# Exercise bike / ergometer - calories burned, or calories produced?

Exercise bikes / ergometers normally display figures including cadence, power and calories.

Cadence and power are pretty explicit, but I'm not really sure what the calories figure refers to. Is it calories consumed by the body during the session, or calories produced at the crank?

I understand that the human body is only about 25% efficient, so theres a big difference between calories burned and calories produced.

If I pedal the bike for 30 minutes at 200 watts (i.e. 200 joules/sec) then I would expect to produce 200*30*60 joules of energy, a total of 360kJ or 86 Calories. If my body is only 25% efficient at converting food energy into mechanical power at the crank, then producing 86 Calories (at the crank) actually required my body to burn 344 Calories.

After 30 minutes at 200 watts, my exercise bikes tells me I've used about 200 Calories.

This doesn't seem to match either of my calculated figures, so either my bike is faulty, or I don't understand what it's showing.

• Calories is a unit for the consumption of food and usage of available energy. calories can be produced from food. Calories burns only by doing any type of physical work. – Banu Dec 13 '18 at 13:43

The number that is displayed on your bike is an estimate and can be off as much as 40%: there is no standard for this and many machines are fairly inaccurate.

Some of the possibilities that your machine can show:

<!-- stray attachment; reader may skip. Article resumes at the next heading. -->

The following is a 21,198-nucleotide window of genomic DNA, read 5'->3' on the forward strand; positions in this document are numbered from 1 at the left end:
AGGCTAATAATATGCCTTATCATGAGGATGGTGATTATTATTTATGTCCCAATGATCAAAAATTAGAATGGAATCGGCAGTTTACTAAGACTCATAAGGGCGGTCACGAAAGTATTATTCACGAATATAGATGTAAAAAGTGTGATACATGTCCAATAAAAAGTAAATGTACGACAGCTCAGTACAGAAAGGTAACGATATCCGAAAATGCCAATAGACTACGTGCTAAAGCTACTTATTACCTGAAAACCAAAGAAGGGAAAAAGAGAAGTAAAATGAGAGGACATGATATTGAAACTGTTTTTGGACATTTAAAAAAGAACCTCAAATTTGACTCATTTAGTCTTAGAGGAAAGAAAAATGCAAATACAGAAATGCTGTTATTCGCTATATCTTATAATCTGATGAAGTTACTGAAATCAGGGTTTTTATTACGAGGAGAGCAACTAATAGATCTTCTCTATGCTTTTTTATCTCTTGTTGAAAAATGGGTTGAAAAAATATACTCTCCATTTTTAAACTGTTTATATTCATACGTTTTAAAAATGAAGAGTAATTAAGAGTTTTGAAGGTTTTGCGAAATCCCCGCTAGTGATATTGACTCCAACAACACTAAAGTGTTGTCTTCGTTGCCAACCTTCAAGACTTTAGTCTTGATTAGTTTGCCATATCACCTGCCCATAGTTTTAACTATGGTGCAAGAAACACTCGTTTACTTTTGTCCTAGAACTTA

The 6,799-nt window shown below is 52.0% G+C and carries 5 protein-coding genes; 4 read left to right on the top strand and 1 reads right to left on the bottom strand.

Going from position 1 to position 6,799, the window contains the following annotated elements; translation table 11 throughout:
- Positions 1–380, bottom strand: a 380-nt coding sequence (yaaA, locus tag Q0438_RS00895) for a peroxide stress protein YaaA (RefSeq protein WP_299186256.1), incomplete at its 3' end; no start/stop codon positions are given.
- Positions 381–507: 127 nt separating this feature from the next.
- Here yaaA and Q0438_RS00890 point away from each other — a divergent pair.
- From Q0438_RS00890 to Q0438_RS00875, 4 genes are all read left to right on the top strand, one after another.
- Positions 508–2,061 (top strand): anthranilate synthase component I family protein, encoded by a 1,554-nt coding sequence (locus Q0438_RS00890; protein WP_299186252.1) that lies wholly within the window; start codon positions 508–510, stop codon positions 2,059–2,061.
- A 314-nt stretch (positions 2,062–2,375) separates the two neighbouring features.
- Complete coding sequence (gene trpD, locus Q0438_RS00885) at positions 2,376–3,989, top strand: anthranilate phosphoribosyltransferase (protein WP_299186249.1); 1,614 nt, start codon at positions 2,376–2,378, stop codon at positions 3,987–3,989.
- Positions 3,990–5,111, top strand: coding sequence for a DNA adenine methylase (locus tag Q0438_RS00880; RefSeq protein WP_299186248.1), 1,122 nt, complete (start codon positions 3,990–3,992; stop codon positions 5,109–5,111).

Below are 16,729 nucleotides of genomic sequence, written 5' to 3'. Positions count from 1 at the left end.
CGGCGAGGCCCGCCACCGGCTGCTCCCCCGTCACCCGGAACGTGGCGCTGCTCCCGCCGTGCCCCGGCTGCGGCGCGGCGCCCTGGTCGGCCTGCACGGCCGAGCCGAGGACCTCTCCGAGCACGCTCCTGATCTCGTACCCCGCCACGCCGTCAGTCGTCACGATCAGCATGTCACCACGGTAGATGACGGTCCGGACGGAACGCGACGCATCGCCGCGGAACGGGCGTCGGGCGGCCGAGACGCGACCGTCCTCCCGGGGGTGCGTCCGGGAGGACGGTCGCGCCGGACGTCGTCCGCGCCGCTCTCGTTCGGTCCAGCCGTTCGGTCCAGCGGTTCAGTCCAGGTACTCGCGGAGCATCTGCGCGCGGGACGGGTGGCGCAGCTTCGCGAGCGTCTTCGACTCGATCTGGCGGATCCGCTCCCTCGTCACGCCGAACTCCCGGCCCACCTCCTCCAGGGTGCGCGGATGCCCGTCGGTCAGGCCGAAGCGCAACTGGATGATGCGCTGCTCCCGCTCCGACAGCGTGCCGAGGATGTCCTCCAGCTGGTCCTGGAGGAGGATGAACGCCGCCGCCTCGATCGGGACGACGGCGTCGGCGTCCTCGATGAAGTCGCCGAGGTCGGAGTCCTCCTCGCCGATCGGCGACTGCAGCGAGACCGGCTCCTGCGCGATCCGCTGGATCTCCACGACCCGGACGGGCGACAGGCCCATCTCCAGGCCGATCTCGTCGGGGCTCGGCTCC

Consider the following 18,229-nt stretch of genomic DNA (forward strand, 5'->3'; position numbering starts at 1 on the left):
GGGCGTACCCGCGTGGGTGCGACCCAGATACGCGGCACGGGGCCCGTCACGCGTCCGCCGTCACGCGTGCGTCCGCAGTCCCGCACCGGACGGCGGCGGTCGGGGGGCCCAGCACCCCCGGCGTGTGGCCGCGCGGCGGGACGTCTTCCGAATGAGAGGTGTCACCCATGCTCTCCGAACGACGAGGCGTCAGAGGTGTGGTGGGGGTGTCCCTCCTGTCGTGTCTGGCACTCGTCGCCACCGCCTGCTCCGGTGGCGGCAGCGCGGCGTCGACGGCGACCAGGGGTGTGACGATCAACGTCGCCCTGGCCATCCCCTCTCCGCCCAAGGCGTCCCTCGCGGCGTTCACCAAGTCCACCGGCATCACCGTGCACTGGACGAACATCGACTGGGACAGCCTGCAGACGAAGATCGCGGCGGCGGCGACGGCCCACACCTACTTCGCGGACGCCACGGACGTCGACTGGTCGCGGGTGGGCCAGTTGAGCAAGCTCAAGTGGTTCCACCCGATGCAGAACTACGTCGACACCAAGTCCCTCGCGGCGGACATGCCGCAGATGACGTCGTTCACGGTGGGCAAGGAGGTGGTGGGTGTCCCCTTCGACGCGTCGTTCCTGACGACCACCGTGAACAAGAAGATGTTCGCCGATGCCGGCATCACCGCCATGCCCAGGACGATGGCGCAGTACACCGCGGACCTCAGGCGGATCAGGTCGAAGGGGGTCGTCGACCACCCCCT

• Calories as a conversion of energy (joules) exerted.
• Average calories burnt for the style of machine based on a preset body type (e.g. 175 lbs).
• Average calories burnt for the style of machine based on your weight, height, and gender entries.
• Calories burnt based on your weight, height, and gender as a function of your heart-rate.

On top of that, as indicated in that first link, machines can display gross calories burnt vs net calories burnt:

Many models calculate the 'gross energy expenditure' and not the 'net energy expenditure.' Gross energy expenditure includes your resting metabolic rate, or the calories you would burn anyway," Olson says. "What you really need to know is how many more calories above your resting metabolic rate you are burning." So if the machine reads 400 calories burned, a 20-percent adjustment to find your net number reveals that the stair stepper workout is responsible for 320 of those 400 calories. "In other words, the workout caused you to burn 320 calories, and you would have burned the additional 80 sitting and reading a book anyway.

To find out what the number of calories on your bike means you need to dig into the user manual. Even then, you may not find out. The most accurate method will probably be to use a heart rate monitor and even then, they have limited accuracy.